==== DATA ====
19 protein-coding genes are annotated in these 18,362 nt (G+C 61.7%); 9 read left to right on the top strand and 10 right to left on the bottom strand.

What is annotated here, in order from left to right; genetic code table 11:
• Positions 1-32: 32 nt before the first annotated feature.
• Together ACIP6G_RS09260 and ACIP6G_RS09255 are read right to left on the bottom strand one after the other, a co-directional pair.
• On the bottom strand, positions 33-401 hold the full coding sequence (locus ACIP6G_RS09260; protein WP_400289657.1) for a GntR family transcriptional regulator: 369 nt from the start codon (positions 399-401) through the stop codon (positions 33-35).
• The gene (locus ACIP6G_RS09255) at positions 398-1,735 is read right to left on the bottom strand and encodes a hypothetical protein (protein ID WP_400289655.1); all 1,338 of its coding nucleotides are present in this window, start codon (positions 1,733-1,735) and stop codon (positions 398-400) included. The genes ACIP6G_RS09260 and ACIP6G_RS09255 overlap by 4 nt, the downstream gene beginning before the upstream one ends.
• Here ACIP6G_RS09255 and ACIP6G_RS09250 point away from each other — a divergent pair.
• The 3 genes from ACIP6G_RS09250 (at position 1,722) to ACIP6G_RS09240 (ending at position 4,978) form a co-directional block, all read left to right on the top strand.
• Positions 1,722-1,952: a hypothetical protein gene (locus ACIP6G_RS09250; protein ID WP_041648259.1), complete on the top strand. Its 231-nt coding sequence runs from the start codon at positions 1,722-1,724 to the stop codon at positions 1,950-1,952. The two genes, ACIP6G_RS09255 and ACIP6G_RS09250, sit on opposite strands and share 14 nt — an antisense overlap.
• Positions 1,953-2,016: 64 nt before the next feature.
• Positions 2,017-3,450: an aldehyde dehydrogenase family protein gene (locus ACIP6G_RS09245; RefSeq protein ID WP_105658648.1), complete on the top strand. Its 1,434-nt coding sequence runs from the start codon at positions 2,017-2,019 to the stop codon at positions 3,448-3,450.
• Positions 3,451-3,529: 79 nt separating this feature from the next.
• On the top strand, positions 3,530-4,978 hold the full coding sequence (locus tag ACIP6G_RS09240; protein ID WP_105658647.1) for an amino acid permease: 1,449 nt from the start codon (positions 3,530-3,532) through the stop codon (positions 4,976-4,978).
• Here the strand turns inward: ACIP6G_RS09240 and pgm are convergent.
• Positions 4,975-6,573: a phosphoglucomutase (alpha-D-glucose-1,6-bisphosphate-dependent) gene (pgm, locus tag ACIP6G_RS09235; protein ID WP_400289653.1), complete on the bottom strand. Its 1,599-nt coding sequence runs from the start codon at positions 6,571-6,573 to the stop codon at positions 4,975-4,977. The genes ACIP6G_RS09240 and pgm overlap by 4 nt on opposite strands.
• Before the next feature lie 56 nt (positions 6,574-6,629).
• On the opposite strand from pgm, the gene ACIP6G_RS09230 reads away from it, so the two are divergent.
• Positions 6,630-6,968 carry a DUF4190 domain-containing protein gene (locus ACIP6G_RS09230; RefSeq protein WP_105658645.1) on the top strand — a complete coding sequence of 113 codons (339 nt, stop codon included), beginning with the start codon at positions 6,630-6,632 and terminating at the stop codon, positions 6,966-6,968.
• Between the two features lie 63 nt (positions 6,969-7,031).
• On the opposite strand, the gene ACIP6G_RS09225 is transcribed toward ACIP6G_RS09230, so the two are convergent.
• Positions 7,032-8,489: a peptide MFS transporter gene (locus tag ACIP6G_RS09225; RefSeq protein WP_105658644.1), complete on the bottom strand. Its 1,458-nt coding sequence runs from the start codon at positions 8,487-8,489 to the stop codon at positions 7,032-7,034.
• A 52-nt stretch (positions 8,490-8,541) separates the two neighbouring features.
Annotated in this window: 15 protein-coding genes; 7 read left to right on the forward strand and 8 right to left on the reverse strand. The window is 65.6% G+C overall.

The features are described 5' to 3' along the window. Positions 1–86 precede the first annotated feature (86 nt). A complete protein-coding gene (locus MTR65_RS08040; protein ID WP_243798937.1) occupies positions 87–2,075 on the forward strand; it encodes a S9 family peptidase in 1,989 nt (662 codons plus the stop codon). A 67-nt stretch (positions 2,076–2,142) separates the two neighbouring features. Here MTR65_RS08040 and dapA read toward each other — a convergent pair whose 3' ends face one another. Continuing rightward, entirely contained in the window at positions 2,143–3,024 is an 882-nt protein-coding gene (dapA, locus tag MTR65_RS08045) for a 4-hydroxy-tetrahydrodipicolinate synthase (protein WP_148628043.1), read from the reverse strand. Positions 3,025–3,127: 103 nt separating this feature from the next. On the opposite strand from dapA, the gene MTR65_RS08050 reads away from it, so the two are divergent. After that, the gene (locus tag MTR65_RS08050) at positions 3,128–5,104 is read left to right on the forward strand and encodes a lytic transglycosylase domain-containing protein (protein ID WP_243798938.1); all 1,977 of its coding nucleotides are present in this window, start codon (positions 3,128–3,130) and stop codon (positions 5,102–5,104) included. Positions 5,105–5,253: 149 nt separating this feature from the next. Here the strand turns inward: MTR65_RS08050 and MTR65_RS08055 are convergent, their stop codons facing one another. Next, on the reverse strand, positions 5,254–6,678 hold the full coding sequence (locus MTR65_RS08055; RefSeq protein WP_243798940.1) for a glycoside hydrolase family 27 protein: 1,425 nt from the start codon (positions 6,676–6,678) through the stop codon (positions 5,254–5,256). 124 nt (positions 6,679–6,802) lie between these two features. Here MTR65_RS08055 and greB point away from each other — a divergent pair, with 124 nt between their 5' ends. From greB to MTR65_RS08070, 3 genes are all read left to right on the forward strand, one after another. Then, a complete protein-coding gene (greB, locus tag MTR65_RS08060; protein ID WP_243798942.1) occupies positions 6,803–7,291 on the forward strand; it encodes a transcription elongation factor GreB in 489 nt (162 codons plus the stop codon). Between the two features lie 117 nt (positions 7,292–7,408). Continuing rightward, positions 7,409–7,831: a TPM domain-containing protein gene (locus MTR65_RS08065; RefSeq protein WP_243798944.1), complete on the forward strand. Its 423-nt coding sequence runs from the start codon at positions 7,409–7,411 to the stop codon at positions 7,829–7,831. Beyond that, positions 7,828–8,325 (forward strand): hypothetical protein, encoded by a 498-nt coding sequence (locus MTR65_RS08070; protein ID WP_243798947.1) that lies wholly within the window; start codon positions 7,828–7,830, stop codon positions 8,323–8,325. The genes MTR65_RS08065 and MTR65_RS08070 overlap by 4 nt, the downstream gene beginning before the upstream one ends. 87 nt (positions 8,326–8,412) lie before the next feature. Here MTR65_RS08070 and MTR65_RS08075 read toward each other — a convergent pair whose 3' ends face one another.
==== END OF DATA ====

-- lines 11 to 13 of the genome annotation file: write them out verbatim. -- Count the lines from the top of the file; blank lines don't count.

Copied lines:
• Positions 2,017-3,450: an aldehyde dehydrogenase family protein gene (locus ACIP6G_RS09245; RefSeq protein ID WP_105658648.1), complete on the top strand. Its 1,434-nt coding sequence runs from the start codon at positions 2,017-2,019 to the stop codon at positions 3,448-3,450.
• Positions 3,451-3,529: 79 nt separating this feature from the next.
• On the top strand, positions 3,530-4,978 hold the full coding sequence (locus tag ACIP6G_RS09240; protein ID WP_105658647.1) for an amino acid permease: 1,449 nt from the start codon (positions 3,530-3,532) through the stop codon (positions 4,976-4,978).